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Boat of the Month

October 2023   Surprise

By Johan Uil

I'm a captain on inland barges by profession. Most of the time I have worked on tanker barges and my working area stretches over the Western European waterways in the Netherlands, Belgium, Germany, parts of France, and Switzerland.

These days I'm hauling vegetable oil, but I used to haul chemicals and fuel as well.

My boat is a Regina 1, Dutch designed, steel hard chine double ender, designed and built by Valk in Franeker, Netherlands in the 60's.

They are built mainly of steel, with a mahogany cabin.

In those days you could order plans and weld your own Regina in your backyard and for some reason I suspect my boat started life in a backyard.

I bought my boat in 2005 and named her Surprise, because I'm a big fan of the Aubrey/ Maturin novels of Patrick O'Brian.

When I bought her, she had a wooden mast and, I think, still her original sails, made of Egyptian canvas. So, after a year or so, I ordered a new set of sails. I wanted to refit her interior but due to unsuspected circumstances it took me more than seven years. During that period, I was able to purchase a second-hand aluminium mast because the wooden one was completely rotten. Finally, in 2017, Surprise was sailing again, but I never really liked her performance. Although she was bermuda rigged she could not point as high as other sailboats.

Then, one Friday evening I bought a magazine, called Practical Boat Owner, which included an article about Annie Hill who converted her Raven 26 from a bermuda sloop into a junk. She mentioned the JRA and Arne Kverneland and how he designs and builds his sails. That kept nagging ...  It took a few years to gather the courage to finally convert Surprise to a junk.

I didn’t know how to weld, but after some encouragement and You Tube videos I set about learning. I was determined to have a tabernacle because I wanted to be able to lower my mast. I removed the forepeak hatch and welded a 4mm steel plate in the opening.

After fixing the mast position I cut a 12x12 cm hole in that plate and inserted a square tube which I welded at the bottom, so that it protruded 70 cm above deck.

(A heavy beast, by the way).

For the mast, I bought two alloy tubes, one of 11 cm diameter and thickness of 5 mm, and the other 10 cm x 3mm.  I cut 2 meters from the smaller tube and inserted it in the bigger section, and fastened it with rivets.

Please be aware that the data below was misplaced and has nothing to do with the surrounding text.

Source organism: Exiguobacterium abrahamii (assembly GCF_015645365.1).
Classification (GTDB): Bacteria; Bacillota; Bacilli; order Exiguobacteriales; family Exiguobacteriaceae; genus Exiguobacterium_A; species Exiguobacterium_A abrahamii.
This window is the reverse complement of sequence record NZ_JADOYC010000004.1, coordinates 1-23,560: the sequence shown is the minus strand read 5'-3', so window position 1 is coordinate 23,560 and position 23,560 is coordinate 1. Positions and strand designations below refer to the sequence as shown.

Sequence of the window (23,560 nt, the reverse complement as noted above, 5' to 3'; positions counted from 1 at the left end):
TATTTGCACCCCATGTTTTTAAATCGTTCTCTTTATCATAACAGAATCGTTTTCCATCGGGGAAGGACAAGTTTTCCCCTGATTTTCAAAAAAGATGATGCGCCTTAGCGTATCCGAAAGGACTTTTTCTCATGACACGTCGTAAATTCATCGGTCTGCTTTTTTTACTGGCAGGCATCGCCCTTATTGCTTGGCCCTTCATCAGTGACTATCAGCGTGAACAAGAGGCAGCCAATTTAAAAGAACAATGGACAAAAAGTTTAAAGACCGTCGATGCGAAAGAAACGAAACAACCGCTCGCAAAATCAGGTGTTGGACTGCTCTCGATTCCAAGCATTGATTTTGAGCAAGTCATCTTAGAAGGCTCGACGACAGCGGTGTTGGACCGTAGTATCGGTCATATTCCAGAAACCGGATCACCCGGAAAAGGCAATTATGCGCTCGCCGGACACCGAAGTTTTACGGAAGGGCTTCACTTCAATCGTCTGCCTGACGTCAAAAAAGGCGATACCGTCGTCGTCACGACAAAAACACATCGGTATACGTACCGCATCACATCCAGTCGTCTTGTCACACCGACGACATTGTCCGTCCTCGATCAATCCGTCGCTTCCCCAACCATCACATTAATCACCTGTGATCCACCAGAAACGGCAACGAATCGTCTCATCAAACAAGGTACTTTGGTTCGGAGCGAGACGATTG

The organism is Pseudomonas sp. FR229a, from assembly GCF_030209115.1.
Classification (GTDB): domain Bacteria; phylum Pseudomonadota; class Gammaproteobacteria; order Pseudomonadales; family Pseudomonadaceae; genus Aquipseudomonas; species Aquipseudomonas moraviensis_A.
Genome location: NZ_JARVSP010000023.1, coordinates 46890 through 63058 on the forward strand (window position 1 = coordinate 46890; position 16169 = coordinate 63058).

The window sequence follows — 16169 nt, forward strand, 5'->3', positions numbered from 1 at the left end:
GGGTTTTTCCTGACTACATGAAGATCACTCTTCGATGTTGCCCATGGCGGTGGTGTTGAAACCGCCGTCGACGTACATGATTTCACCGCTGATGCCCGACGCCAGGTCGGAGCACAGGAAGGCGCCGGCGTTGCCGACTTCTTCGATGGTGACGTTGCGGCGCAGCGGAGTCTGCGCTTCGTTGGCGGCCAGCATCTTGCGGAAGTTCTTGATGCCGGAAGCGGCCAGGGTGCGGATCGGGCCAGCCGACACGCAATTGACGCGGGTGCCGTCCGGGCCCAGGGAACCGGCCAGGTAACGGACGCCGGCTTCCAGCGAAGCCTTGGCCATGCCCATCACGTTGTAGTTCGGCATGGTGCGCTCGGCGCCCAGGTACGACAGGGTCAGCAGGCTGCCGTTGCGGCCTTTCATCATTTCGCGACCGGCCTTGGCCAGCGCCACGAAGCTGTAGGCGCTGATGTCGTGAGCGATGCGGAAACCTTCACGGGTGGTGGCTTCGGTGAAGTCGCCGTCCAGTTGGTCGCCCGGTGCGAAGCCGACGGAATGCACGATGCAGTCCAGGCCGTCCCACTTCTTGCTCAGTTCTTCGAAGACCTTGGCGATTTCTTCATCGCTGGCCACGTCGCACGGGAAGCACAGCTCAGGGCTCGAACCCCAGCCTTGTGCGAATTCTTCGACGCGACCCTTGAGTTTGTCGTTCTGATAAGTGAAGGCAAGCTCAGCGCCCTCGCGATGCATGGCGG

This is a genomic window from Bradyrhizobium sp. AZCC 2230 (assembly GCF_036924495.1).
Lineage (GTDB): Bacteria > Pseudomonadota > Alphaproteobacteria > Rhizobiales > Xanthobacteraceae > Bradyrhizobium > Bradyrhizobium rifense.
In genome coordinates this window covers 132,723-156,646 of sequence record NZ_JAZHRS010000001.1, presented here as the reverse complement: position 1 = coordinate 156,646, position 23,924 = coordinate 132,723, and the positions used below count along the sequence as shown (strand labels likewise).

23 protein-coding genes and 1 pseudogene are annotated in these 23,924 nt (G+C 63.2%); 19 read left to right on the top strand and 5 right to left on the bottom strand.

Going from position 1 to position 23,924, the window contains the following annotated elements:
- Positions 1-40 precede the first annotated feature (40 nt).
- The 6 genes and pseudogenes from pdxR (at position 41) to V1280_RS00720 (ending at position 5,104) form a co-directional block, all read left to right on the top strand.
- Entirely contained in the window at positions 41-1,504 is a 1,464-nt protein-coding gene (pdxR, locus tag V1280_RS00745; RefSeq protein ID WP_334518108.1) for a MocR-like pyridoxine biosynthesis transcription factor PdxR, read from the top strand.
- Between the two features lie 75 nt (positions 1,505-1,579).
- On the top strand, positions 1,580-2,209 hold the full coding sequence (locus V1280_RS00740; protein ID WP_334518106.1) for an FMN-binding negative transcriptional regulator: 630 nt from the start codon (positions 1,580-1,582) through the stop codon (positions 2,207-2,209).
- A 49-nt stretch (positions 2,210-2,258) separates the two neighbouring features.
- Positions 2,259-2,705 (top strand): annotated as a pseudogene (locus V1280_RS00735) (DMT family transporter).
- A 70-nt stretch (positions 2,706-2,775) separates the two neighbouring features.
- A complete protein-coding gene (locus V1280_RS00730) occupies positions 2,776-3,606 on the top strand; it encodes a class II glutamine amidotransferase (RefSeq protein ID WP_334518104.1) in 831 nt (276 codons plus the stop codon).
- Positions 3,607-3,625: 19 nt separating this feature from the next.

All around the JRA I read about people using Odyssey II for the sail, so I figured I must get something equivalent. I ended up with Mehler Artex Classic which I purchased at ESVO camping and outdoor in Volendam, Netherlands. I didn't know how to operate a sewing machine, but once again, a video on You Tube saw to that. 

Then the battens. I didn't want to use aluminium because it is so expensive. So, I ended up with bamboo. I first put the question on Facebook and I looked up discussions on the JRA forum, and after some other research at the website of Bamboo Import Europe, it looked more promising.

Then, finally, the day came for the sea trial. But then my outboard engine decided he could do with an extra day of rest. Luckily, a neighbour skipper came by and asked: " Sea trials today ?” 

“No”, said I, “engine broke down”.  “Well”, he said. “I can offer you a ride on my boat, but what did you actually build?”  “A junk rig”, said I, and hoisted my sail just to show him what I had done. 

He was in awe. “I want to see that sail”, he said, “I will give you a tow”.

And so went my first sail with a junk rig.

Since then I have been out two more times and I'm wondering why I didn't do it before 

Our "Boat of the Month" Archive is here, and the forum discussion for comments and candidate suggestions is here


The forum posts listed above are from selected public fora. To see all the public posts, select "Forums" from the menu at the left.

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       " ...there is nothing - absolutely nothing - half so much worth doing as simply messing about in junk-rigged boats" 
                                                               - the Chinese Water Rat

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